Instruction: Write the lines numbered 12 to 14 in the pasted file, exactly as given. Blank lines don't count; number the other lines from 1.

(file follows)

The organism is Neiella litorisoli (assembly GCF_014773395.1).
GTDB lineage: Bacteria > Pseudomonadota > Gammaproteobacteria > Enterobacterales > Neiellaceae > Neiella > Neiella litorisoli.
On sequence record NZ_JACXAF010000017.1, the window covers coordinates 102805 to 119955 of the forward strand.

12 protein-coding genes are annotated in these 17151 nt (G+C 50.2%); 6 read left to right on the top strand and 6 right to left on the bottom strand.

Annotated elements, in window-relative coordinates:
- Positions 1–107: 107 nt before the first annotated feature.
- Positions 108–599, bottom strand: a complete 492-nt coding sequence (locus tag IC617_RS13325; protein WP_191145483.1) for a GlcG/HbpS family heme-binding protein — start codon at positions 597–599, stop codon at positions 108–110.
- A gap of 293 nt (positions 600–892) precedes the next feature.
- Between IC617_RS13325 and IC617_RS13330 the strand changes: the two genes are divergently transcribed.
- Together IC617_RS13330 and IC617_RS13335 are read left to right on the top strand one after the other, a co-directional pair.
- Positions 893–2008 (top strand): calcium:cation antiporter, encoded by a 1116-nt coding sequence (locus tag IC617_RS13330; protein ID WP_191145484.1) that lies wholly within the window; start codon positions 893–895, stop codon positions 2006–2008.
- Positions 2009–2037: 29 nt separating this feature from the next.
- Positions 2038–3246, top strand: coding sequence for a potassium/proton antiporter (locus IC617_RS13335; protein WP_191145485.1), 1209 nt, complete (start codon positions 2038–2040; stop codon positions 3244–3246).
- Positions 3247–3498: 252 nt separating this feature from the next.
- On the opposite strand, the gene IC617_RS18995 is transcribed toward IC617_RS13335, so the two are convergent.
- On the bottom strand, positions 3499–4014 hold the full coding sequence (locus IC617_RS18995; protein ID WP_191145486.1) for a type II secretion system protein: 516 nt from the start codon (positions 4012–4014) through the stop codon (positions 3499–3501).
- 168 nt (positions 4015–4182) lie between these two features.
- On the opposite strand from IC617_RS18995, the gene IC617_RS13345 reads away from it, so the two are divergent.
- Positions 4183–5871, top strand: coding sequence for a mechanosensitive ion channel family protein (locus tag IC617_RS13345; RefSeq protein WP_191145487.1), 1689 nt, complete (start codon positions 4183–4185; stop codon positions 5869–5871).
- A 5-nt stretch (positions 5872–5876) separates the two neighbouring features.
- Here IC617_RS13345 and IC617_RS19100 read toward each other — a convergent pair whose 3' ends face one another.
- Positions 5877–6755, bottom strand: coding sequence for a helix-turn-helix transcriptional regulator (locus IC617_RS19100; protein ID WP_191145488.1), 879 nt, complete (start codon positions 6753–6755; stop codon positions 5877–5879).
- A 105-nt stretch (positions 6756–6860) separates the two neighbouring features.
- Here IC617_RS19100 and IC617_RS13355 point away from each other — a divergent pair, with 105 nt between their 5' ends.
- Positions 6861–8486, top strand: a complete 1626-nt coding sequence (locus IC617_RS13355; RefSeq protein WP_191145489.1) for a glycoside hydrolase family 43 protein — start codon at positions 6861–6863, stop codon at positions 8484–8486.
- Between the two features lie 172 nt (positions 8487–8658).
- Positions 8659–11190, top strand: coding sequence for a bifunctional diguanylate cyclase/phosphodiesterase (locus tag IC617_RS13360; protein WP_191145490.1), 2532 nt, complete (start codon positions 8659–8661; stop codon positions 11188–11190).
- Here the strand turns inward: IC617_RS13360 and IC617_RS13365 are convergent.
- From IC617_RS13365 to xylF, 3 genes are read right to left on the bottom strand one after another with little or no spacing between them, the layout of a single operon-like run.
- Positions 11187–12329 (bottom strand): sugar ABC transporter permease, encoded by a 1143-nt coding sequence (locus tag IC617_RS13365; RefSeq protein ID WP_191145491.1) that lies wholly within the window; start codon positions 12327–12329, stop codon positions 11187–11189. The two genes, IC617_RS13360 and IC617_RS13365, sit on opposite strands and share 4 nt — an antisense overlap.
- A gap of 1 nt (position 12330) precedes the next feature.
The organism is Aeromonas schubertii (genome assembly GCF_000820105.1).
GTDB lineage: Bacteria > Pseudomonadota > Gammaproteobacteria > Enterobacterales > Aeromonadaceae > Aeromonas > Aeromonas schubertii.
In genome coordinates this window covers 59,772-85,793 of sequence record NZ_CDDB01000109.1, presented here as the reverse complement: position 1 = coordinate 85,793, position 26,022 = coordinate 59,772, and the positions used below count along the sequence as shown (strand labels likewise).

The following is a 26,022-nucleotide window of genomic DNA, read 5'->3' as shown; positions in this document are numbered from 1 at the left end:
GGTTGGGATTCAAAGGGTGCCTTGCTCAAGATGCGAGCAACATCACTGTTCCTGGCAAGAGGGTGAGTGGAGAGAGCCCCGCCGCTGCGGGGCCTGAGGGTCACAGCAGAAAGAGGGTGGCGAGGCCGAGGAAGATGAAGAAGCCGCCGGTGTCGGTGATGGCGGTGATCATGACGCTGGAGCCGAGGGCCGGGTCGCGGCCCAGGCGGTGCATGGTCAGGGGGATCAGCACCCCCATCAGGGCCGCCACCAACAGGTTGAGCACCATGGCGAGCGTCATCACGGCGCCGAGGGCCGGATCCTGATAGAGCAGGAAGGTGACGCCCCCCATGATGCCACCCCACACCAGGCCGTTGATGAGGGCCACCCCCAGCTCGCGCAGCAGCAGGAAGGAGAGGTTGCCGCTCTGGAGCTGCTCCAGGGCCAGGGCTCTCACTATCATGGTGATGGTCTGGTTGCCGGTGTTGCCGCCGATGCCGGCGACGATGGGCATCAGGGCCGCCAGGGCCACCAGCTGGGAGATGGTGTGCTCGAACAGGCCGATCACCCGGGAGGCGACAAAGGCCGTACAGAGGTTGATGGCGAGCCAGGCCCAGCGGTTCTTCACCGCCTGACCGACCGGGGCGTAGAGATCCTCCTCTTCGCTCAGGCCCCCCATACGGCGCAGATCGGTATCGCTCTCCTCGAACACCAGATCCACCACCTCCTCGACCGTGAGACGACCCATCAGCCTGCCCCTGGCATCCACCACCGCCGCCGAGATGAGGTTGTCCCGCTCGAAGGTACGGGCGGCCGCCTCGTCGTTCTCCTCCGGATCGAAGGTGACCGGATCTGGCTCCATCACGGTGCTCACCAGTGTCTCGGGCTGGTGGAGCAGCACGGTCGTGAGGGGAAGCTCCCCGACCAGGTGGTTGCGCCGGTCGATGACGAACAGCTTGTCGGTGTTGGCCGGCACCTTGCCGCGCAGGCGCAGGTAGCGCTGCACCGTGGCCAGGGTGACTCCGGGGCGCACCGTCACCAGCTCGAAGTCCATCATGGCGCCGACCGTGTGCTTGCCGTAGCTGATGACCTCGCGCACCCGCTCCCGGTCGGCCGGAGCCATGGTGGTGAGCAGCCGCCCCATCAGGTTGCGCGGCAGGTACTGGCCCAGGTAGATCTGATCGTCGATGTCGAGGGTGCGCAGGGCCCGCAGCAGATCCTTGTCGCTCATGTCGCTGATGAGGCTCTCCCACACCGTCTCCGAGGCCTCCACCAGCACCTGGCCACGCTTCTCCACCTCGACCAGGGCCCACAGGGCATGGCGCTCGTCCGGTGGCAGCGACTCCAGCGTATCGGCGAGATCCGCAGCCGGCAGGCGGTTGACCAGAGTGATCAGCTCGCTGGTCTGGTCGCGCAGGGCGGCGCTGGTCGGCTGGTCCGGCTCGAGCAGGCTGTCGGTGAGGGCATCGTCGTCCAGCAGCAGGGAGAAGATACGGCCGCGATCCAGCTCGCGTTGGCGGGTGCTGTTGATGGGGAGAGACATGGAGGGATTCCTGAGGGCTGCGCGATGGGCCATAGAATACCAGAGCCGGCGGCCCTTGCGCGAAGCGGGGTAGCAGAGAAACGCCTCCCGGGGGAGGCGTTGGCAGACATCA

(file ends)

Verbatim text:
- Positions 2009–2037: 29 nt separating this feature from the next.
- Positions 2038–3246, top strand: coding sequence for a potassium/proton antiporter (locus IC617_RS13335; protein WP_191145485.1), 1209 nt, complete (start codon positions 2038–2040; stop codon positions 3244–3246).
- Positions 3247–3498: 252 nt separating this feature from the next.